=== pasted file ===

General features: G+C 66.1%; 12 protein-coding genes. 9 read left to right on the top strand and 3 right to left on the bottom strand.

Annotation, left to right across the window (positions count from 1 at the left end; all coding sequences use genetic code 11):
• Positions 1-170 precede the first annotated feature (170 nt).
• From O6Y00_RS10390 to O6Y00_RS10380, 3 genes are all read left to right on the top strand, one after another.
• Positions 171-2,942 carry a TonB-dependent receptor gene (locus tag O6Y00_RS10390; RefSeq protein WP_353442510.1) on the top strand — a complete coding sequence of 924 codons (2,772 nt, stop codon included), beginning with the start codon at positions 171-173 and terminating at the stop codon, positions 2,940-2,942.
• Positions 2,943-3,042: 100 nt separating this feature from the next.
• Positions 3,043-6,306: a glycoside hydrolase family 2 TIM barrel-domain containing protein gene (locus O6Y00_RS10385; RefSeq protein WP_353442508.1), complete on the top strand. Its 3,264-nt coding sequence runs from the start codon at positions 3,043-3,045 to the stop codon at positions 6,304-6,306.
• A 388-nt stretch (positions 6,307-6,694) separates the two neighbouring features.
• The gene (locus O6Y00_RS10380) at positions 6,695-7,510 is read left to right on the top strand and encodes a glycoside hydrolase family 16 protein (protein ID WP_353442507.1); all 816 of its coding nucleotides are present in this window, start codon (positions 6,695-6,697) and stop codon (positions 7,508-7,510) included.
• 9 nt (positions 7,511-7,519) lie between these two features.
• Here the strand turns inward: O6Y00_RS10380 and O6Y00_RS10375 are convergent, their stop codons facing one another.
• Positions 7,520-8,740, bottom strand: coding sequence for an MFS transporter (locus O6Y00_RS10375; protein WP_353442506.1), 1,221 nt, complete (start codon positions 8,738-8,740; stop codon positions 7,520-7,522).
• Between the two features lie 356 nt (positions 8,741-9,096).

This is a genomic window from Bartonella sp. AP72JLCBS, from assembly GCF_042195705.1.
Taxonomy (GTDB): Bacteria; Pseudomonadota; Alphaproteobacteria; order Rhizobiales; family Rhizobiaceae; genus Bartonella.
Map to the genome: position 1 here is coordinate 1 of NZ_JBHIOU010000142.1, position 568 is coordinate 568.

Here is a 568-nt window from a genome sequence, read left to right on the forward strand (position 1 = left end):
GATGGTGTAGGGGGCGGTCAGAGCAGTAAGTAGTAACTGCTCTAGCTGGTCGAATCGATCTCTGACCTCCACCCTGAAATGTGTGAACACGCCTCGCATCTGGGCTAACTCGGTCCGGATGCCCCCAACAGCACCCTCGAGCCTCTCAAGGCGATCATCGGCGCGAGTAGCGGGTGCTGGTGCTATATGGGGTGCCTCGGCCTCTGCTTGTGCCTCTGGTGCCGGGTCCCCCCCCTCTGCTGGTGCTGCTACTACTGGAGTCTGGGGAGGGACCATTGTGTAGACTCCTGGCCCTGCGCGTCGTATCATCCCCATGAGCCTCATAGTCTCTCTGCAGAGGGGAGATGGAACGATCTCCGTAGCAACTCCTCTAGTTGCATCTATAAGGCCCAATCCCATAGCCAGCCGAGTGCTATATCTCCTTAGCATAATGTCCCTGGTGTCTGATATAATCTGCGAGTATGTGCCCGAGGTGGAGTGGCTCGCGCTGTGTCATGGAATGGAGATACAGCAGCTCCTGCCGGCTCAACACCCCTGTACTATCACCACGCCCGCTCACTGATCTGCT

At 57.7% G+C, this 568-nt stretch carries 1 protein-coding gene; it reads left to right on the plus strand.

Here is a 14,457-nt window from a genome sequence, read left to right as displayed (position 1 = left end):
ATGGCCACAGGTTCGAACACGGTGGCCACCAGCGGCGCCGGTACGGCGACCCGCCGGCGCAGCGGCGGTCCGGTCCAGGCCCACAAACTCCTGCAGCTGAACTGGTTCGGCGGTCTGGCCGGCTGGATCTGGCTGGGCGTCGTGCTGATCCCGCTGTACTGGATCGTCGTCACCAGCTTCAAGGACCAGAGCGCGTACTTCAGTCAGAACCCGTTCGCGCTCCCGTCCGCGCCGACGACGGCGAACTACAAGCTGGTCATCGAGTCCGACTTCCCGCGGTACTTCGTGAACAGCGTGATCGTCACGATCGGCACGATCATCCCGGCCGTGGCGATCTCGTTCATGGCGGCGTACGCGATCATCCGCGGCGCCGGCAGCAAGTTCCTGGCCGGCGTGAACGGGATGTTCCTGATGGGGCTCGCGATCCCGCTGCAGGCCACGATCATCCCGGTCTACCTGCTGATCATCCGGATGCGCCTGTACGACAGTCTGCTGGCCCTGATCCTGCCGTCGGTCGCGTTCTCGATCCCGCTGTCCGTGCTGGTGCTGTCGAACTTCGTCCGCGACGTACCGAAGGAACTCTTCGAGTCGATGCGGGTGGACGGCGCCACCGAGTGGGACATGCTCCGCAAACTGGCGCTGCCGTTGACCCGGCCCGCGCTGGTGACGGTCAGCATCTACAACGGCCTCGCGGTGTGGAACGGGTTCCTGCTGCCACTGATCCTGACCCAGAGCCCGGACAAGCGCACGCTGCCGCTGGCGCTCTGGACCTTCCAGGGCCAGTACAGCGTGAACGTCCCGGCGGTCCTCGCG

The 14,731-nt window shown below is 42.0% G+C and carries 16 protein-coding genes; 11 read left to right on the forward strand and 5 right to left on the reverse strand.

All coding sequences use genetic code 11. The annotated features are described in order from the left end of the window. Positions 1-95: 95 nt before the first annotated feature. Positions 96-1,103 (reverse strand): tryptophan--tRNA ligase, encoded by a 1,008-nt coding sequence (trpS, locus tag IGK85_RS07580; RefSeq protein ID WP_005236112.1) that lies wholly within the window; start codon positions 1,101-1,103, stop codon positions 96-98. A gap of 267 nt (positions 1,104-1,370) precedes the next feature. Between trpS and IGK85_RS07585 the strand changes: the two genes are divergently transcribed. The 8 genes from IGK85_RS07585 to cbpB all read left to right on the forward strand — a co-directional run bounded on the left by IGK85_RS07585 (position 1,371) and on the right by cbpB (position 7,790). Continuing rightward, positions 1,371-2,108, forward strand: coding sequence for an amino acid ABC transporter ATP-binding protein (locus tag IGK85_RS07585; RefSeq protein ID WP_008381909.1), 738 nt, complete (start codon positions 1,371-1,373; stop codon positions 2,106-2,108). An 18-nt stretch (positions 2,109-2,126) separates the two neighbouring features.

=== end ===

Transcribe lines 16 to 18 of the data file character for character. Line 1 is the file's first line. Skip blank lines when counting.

Map to the genome: position 1 here is coordinate 1 of NZ_JBHIOU010000142.1, position 568 is coordinate 568.

Here is a 568-nt window from a genome sequence, read left to right on the forward strand (position 1 = left end):
GATGGTGTAGGGGGCGGTCAGAGCAGTAAGTAGTAACTGCTCTAGCTGGTCGAATCGATCTCTGACCTCCACCCTGAAATGTGTGAACACGCCTCGCATCTGGGCTAACTCGGTCCGGATGCCCCCAACAGCACCCTCGAGCCTCTCAAGGCGATCATCGGCGCGAGTAGCGGGTGCTGGTGCTATATGGGGTGCCTCGGCCTCTGCTTGTGCCTCTGGTGCCGGGTCCCCCCCCTCTGCTGGTGCTGCTACTACTGGAGTCTGGGGAGGGACCATTGTGTAGACTCCTGGCCCTGCGCGTCGTATCATCCCCATGAGCCTCATAGTCTCTCTGCAGAGGGGAGATGGAACGATCTCCGTAGCAACTCCTCTAGTTGCATCTATAAGGCCCAATCCCATAGCCAGCCGAGTGCTATATCTCCTTAGCATAATGTCCCTGGTGTCTGATATAATCTGCGAGTATGTGCCCGAGGTGGAGTGGCTCGCGCTGTGTCATGGAATGGAGATACAGCAGCTCCTGCCGGCTCAACACCCCTGTACTATCACCACGCCCGCTCACTGATCTGCT